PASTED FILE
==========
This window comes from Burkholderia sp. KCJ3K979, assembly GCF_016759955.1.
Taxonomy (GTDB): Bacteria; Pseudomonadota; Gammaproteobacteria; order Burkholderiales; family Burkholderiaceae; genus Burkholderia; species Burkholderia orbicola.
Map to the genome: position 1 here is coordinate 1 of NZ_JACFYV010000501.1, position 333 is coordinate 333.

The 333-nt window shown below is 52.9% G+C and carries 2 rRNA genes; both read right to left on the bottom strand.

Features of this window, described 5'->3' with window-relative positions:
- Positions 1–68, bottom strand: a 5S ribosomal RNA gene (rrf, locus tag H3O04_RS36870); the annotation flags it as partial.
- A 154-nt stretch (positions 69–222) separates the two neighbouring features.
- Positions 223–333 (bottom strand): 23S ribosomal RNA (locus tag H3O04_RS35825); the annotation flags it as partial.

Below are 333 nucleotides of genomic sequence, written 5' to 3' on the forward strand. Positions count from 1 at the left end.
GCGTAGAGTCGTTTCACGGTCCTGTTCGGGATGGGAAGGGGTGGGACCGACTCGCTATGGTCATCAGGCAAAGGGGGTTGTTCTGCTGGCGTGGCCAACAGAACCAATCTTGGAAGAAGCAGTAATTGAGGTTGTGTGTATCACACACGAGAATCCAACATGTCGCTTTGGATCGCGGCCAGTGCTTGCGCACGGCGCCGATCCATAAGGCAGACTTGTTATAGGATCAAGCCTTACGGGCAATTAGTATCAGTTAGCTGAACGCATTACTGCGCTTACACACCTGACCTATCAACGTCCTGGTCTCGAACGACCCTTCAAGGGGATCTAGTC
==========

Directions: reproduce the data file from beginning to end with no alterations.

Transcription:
This window comes from Burkholderia sp. KCJ3K979, assembly GCF_016759955.1.
Taxonomy (GTDB): Bacteria; Pseudomonadota; Gammaproteobacteria; order Burkholderiales; family Burkholderiaceae; genus Burkholderia; species Burkholderia orbicola.
Map to the genome: position 1 here is coordinate 1 of NZ_JACFYV010000501.1, position 333 is coordinate 333.

The 333-nt window shown below is 52.9% G+C and carries 2 rRNA genes; both read right to left on the bottom strand.

Features of this window, described 5'->3' with window-relative positions:
- Positions 1–68, bottom strand: a 5S ribosomal RNA gene (rrf, locus tag H3O04_RS36870); the annotation flags it as partial.
- A 154-nt stretch (positions 69–222) separates the two neighbouring features.
- Positions 223–333 (bottom strand): 23S ribosomal RNA (locus tag H3O04_RS35825); the annotation flags it as partial.

Below are 333 nucleotides of genomic sequence, written 5' to 3' on the forward strand. Positions count from 1 at the left end.
GCGTAGAGTCGTTTCACGGTCCTGTTCGGGATGGGAAGGGGTGGGACCGACTCGCTATGGTCATCAGGCAAAGGGGGTTGTTCTGCTGGCGTGGCCAACAGAACCAATCTTGGAAGAAGCAGTAATTGAGGTTGTGTGTATCACACACGAGAATCCAACATGTCGCTTTGGATCGCGGCCAGTGCTTGCGCACGGCGCCGATCCATAAGGCAGACTTGTTATAGGATCAAGCCTTACGGGCAATTAGTATCAGTTAGCTGAACGCATTACTGCGCTTACACACCTGACCTATCAACGTCCTGGTCTCGAACGACCCTTCAAGGGGATCTAGTC